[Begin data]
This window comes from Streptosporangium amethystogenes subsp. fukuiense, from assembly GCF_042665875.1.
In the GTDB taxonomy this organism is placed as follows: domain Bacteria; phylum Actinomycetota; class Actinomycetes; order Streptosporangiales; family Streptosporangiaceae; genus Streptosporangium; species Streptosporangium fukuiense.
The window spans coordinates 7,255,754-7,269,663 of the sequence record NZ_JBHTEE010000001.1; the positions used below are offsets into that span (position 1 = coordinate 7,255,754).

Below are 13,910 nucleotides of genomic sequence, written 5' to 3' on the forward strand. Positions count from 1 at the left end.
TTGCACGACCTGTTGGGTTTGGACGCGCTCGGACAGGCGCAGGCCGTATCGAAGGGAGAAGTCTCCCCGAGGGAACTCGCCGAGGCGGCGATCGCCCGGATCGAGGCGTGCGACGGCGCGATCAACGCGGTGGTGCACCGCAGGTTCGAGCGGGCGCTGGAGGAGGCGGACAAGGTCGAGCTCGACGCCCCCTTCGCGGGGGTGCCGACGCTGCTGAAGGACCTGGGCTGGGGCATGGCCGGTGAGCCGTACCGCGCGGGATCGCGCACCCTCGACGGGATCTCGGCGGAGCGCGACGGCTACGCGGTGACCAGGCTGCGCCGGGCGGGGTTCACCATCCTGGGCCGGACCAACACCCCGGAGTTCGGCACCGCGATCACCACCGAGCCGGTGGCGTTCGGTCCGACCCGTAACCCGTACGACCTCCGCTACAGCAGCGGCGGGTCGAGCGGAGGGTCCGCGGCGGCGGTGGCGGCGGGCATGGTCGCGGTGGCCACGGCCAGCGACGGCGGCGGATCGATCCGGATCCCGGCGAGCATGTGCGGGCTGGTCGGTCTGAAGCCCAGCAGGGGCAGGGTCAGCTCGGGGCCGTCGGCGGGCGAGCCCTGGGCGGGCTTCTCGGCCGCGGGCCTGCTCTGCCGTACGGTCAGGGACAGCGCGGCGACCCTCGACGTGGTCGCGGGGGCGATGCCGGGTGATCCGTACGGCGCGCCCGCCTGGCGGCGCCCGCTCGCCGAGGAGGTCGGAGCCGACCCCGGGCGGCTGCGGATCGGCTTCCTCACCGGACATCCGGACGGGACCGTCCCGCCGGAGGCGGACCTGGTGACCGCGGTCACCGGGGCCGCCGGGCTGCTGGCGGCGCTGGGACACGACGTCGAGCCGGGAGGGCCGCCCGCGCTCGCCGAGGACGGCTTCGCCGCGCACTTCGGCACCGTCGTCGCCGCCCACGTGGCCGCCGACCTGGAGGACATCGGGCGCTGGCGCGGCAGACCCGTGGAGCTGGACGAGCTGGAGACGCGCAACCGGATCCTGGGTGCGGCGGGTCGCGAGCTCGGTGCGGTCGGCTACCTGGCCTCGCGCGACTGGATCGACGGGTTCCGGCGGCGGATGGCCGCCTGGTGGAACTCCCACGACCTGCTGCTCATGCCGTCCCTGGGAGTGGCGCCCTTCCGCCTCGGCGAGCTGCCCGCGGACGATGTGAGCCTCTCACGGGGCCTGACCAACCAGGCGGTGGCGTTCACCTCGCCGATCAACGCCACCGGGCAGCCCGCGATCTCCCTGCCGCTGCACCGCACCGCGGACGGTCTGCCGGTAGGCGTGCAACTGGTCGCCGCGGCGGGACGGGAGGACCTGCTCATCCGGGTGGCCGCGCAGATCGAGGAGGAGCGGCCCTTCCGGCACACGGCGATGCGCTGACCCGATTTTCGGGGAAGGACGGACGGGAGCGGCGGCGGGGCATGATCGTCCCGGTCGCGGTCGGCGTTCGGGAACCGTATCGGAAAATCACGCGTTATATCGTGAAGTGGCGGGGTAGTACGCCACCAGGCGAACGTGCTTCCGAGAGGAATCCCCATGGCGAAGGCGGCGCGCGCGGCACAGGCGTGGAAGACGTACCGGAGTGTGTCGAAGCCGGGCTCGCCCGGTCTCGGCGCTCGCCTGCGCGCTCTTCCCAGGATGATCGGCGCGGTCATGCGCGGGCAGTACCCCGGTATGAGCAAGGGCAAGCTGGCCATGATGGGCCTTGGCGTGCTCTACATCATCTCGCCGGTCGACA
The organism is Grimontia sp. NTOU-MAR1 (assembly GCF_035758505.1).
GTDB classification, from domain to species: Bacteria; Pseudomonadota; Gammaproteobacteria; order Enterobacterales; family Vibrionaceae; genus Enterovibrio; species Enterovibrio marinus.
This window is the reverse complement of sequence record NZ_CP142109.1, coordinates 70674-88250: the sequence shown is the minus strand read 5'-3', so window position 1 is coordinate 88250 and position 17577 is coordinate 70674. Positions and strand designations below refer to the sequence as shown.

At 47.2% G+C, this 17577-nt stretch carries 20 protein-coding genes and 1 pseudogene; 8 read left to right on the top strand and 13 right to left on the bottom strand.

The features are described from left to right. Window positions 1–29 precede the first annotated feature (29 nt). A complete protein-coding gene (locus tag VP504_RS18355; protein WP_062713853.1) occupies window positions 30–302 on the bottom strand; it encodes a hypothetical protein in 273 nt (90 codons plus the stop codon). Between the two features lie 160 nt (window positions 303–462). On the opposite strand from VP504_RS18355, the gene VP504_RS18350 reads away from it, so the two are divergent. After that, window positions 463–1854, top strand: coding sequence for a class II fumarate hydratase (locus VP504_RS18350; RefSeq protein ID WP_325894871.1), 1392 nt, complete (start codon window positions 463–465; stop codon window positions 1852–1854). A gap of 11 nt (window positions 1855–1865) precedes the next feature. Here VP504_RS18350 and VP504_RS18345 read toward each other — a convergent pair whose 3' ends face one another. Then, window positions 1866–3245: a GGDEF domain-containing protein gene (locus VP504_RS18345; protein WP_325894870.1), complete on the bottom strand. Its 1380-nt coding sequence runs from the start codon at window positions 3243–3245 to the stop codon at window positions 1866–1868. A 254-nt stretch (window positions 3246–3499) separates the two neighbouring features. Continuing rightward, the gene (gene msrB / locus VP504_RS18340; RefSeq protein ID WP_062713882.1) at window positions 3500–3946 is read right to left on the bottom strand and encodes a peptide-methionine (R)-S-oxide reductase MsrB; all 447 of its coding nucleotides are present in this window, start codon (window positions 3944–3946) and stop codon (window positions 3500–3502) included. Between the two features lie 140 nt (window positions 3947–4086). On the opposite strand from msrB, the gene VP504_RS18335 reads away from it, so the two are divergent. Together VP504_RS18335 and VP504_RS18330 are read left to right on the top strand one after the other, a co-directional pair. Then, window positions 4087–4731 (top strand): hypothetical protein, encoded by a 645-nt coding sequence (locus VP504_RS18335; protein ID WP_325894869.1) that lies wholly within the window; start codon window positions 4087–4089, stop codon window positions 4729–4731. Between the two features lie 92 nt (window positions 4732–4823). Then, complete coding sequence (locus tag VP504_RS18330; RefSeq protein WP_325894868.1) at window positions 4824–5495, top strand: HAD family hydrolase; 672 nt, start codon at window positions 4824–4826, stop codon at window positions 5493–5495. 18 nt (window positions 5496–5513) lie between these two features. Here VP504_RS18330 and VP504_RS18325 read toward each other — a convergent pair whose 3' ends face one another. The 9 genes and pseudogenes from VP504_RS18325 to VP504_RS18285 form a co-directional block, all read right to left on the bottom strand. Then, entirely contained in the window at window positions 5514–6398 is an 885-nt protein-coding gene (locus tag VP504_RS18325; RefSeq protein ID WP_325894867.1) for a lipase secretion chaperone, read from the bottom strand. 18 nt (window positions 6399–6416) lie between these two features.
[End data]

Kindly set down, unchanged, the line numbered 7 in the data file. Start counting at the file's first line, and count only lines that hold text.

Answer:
GTDB classification, from domain to species: Bacteria; Pseudomonadota; Gammaproteobacteria; order Enterobacterales; family Vibrionaceae; genus Enterovibrio; species Enterovibrio marinus.